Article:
America’s favorite redneck patriarch dips his beak into children’s publishing with a wacky time-travel choose-your-own adventure.
When a mysterious time machine disguised as a wooden outhouse appears in the Duck Commander warehouse, Willie Robertson, president of the Duck Commander empire, toys around with space and time by traveling to various exotic destinations. Depending on readers’ choices, Willie engages at various lengths with each member of the Duck Dynasty cast. The scenarios bringing Willie to destinations as varied as his high school prom in 1990 or back to the Civil War era are mixed with humor and fairly fluid time-travel logistics. There isn’t much imagination on display, but the book certainly stays on point, putting forth the family’s faith-based, Southern-comfort agenda. Those that feel the Robertson’s values are troublingly regressive will certainly find a few choice phrases to be bothered by, but fans of the show will be pleasantly diverted. Let’s face it: This book isn’t literature; it’s just another brick in Duck Dynasty’s ever expanding multimedia empire. Thankfully, there’s enough aw-shucks charm on display that it’s an inoffensive brick.
There are certainly worse products out there put forth by celebrities looking for an extra buck.
Black sixth-grader Jake Liston can only play one song on the piano. He can’t read music very well, and he can’t improvise. So how did Jake get accepted to the Music and Art Academy? He faked it.
Alongside an eclectic group of academy classmates, and with advice from his best friend, Jake tries to fit in at a school where things like garbage sculpting and writing art reviews of bird poop splatter are the norm. All is well until Jake discovers that the end-of-the-semester talent show is only two weeks away, and Jake is short one very important thing…talent. Or is he? It’s up to Jake to either find the talent that lies within or embarrass himself in front of the entire school. Light and humorous, with Knight’s illustrations adding to the fun, Jake’s story will likely appeal to many middle-grade readers, especially those who might otherwise be reluctant to pick up a book. While the artsy antics may be over-the-top at times, this is a story about something that most preteens can relate to: the struggle to find your authentic self. And in a world filled with books about wanting to fit in with the athletically gifted supercliques, this novel unabashedly celebrates the artsy crowd in all of its quirky, creative glory.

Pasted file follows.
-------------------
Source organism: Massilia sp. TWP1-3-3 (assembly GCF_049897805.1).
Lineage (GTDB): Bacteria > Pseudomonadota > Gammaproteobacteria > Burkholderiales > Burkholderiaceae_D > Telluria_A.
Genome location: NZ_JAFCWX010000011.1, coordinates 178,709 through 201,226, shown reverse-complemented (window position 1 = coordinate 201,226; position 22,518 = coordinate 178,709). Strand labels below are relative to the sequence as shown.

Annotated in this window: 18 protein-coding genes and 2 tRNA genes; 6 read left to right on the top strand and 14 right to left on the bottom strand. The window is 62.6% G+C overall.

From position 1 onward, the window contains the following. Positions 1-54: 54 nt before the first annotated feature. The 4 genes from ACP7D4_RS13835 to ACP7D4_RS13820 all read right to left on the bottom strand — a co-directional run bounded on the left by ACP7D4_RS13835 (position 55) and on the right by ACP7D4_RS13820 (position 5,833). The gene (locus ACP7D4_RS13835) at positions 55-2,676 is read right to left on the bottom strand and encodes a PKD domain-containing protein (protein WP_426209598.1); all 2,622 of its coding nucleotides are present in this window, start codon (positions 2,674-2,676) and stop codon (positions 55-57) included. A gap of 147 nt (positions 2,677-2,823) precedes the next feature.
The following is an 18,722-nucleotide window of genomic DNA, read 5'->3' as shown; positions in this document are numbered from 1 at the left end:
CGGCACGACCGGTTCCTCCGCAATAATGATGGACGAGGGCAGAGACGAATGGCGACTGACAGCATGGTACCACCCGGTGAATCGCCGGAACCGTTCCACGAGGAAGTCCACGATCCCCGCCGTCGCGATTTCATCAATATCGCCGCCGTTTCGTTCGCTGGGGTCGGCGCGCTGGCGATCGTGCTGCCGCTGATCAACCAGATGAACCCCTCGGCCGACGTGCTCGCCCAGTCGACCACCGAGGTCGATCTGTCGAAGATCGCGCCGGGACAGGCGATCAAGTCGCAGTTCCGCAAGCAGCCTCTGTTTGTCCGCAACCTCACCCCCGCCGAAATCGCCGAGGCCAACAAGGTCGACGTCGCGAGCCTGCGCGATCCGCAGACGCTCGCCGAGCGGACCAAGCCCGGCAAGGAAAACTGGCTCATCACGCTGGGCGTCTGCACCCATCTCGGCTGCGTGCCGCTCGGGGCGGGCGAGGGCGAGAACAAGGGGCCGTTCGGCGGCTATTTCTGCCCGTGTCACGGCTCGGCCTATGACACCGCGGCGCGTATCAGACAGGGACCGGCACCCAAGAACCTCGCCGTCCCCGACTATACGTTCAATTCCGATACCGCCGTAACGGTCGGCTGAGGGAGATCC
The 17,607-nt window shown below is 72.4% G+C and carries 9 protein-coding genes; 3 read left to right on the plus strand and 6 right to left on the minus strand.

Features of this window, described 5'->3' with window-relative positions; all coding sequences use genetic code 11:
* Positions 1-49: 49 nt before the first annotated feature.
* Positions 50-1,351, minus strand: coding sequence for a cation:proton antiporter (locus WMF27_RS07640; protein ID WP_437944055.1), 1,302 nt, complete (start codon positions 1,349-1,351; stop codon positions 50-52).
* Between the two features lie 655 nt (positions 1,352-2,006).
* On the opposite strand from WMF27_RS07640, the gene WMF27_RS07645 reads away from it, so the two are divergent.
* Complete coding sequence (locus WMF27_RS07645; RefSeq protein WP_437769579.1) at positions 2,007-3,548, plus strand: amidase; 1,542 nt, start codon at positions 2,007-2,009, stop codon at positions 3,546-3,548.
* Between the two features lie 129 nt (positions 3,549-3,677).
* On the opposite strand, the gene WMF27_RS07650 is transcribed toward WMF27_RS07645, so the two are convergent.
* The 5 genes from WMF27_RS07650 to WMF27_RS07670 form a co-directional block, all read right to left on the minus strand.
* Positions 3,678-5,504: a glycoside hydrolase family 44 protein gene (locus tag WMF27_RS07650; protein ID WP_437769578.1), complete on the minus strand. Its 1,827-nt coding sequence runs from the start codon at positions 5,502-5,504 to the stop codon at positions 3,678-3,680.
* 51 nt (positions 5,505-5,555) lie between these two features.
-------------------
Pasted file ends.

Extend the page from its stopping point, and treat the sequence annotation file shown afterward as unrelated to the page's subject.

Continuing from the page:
A fast and funny alternative to the Wimpy Kid.
After Castro’s takeover, nine-year-old Julian and his older brothers are sent away by their fearful parents via “Operation Pedro Pan” to a camp in Miami for Cuban-exile children. Here he discovers that a ruthless bully has essentially been put in charge. Julian is quicker-witted than his brothers or anyone else ever imagined, though, and with his inherent smarts, developing maturity and the help of child and adult friends, he learns to navigate the dynamics of the camp and surroundings and grows from the former baby of the family to independence and self-confidence. A daring rescue mission at the end of the novel will have readers rooting for Julian even as it opens his family’s eyes to his courage and resourcefulness. This autobiographical novel is a well-meaning, fast-paced and often exciting read, though at times the writing feels choppy. It will introduce readers to a not-so-distant period whose echoes are still felt today and inspire admiration for young people who had to be brave despite frightening and lonely odds. (Historical fiction. 9-12)